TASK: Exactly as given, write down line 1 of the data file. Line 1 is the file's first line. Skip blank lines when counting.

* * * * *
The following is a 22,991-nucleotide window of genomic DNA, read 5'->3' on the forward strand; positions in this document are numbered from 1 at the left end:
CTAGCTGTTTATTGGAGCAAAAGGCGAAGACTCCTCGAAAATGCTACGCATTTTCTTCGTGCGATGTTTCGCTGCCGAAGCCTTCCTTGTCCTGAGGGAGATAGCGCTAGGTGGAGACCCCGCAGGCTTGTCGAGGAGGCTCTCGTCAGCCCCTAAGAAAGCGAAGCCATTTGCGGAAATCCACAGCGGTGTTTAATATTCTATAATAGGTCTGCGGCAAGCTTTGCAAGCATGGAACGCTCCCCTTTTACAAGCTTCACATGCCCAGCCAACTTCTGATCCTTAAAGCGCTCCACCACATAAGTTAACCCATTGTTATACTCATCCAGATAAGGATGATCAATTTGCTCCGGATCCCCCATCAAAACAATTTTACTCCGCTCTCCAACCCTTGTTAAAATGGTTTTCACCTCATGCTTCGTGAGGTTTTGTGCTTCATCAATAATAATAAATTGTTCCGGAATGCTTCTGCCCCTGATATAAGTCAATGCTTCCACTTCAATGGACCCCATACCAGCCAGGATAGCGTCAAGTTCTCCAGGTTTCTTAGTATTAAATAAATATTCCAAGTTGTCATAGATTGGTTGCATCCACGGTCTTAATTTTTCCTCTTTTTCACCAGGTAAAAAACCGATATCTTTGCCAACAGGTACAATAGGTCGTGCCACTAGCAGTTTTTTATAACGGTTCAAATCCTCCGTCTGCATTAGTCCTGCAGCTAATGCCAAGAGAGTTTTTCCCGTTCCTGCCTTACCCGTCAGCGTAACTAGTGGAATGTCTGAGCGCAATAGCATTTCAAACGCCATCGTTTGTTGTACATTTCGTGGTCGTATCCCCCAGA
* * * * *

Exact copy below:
The following is a 22,991-nucleotide window of genomic DNA, read 5'->3' on the forward strand; positions in this document are numbered from 1 at the left end: